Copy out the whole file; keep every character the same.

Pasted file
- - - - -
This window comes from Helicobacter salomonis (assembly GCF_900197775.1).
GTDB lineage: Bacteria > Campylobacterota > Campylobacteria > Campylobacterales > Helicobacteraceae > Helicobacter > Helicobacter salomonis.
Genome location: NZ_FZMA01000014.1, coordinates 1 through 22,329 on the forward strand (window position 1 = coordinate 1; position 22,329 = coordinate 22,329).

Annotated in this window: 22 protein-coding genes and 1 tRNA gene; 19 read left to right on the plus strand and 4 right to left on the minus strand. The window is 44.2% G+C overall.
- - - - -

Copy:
This window comes from Helicobacter salomonis (assembly GCF_900197775.1).
GTDB lineage: Bacteria > Campylobacterota > Campylobacteria > Campylobacterales > Helicobacteraceae > Helicobacter > Helicobacter salomonis.
Genome location: NZ_FZMA01000014.1, coordinates 1 through 22,329 on the forward strand (window position 1 = coordinate 1; position 22,329 = coordinate 22,329).

Annotated in this window: 22 protein-coding genes and 1 tRNA gene; 19 read left to right on the plus strand and 4 right to left on the minus strand. The window is 44.2% G+C overall.